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PACE Eyes Candidates' Reinvestment Support


NASW's Political Action for Candidate Election (PACE), the political action arm of the association, is in the process of interviewing congressional candidates to determine whether they support NASW's legislative and policy goals, including the Social Work Reinvestment Initiative (SWRI).

All seats in U.S. House of Representatives and 34 seats in the U.S. Senate as well as the presidency are up for election this year, noted NASW Senior Political Action Associate Brian Dautch.

"We are interviewing candidates to see who supports the goals of the Social Work Reinvestment Initiative and other major legislative aims," said Dautch. SWRI aims to secure federal and state investments in professional social work to enhance societal well-being. Finding candidates who support such efforts as recruiting new social workers, retaining current social workers, retraining experienced social workers and supporting social work research is vital in this election year, said Dautch.

"We're encouraging members to check back to the NASW Web site to see the latest PACE activity and to keep track of our endorsements," Dautch said. Once those endorsements are posted, it's important that members become involved in supporting the campaigns of those candidates, Dautch added.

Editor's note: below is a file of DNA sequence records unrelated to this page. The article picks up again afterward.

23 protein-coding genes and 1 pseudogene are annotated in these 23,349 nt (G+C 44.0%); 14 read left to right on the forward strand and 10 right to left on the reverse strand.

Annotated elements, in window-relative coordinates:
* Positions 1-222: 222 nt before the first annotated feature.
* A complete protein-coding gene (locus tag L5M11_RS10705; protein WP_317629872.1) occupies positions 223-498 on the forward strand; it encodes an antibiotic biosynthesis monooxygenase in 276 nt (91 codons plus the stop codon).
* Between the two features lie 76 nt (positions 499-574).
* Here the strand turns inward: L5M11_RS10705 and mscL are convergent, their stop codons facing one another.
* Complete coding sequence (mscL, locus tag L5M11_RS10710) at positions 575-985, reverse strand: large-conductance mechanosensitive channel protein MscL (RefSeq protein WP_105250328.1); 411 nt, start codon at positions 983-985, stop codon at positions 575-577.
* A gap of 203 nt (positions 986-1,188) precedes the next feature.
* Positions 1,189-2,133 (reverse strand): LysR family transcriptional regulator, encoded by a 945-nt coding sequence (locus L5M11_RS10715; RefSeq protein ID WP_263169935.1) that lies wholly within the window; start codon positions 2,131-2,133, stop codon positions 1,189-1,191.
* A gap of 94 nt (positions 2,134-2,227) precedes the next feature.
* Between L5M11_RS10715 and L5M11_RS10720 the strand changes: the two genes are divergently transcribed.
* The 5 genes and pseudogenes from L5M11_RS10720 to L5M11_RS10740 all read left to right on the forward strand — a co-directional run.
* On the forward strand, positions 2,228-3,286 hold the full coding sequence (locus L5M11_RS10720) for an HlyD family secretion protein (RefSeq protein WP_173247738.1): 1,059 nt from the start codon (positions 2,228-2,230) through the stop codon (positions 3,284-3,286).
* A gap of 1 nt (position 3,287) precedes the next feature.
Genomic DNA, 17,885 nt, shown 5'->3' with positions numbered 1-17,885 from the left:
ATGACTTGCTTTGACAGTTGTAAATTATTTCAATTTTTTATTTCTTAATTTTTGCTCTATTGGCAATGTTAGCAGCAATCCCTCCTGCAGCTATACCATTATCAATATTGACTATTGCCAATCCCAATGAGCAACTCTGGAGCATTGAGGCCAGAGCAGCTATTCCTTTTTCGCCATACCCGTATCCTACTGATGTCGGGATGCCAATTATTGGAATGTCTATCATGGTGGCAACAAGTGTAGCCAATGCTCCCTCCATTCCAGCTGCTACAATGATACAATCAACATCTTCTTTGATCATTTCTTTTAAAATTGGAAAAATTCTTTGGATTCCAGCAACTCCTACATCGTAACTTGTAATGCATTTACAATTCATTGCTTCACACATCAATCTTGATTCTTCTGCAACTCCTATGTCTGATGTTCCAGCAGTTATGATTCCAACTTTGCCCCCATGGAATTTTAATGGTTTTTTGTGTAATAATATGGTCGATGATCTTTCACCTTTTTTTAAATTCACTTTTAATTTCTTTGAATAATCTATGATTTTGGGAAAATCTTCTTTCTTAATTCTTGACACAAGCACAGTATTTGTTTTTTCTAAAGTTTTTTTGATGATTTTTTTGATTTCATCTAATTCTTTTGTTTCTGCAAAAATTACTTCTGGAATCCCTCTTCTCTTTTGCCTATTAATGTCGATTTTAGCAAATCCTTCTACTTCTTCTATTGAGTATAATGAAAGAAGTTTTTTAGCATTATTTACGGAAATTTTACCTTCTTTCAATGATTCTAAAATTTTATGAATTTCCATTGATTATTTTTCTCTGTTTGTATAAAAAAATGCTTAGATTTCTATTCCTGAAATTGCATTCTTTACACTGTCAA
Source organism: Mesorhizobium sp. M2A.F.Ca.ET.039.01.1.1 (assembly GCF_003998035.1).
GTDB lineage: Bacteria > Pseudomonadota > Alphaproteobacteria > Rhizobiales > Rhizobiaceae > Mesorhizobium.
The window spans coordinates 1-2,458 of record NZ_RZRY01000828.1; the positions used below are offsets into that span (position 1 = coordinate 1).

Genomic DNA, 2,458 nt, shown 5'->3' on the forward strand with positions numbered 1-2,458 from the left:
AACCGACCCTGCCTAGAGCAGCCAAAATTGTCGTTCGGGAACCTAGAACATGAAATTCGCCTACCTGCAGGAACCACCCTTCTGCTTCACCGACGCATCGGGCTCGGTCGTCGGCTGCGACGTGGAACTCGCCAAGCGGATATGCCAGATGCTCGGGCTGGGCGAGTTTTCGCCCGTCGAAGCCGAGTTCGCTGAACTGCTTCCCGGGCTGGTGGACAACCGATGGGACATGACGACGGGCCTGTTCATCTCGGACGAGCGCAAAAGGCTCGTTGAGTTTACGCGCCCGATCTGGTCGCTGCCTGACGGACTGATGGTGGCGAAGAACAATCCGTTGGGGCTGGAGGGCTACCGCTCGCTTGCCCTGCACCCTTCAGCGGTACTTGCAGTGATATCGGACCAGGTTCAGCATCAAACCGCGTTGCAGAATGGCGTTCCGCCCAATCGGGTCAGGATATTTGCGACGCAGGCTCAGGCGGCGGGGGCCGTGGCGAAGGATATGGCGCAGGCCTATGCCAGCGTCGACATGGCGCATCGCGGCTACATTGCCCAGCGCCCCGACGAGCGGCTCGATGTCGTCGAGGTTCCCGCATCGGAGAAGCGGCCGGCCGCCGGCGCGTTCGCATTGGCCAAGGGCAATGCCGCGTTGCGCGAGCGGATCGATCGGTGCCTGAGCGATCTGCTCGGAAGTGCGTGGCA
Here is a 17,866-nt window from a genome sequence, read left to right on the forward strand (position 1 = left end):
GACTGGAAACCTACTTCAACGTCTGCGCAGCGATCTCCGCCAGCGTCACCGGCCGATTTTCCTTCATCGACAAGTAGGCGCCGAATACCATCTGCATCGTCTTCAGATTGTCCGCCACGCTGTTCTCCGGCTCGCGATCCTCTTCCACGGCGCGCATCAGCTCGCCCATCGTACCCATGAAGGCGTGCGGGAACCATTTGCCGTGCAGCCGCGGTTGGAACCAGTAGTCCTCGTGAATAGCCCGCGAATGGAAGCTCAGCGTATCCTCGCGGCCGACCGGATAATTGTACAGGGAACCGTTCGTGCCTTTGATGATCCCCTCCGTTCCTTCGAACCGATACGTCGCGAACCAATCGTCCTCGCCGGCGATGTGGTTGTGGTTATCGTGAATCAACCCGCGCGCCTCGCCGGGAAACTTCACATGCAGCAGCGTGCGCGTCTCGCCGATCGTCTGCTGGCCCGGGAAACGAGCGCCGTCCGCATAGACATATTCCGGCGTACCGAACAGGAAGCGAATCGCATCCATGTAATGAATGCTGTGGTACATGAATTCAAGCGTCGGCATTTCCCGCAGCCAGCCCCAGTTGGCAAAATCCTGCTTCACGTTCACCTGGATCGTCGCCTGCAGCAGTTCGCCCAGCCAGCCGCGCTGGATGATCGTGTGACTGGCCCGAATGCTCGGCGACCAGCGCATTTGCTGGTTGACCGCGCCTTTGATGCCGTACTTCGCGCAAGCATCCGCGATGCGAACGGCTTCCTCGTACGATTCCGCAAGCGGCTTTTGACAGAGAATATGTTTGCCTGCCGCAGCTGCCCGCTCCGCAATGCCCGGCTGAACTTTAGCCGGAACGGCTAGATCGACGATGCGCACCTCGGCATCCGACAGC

NASW's Center for Workforce Studies revealed in a 2004 report some alarming trends in workforce projections — and the need to launch a reinvestment initiative.

For example, the Bureau of Labor Statistics states that employment of social workers is expected to increase faster than the average (18 percent to 26 percent) for all occupations through 2014. The need is even greater for social workers in the area of aging. The Workforce Center estimates that 9 percent, or 30,000 licensed social workers, specialize in gerontology. By 2010, as more baby boomers reach the age of 65, the National Institute on Aging projects that 60,000 to 70,000 social workers will be needed.

Another area that requires attention from candidates is social work salaries, which are among the lowest for professionals in general and for those with master's-level education in particular.

SWRI concerns educational debt as well. According to one study by the Council on Social Work Education, 68 percent of those surveyed who held a master's degree in social work graduated with an average debt of $26,777. Due to their high loan debt and low income, many social workers struggle financially.

Social work safety is also an important area that needs to be addressed by lawmakers. According to the American Federation of State, County and Municipal Employees, 70 percent of caseworkers report that frontline staff in their agencies have been victims of violence or have received threats of violence. Social workers are considered safer when measures such as global positioning systems, self-defense training and conflict prevention are implemented.

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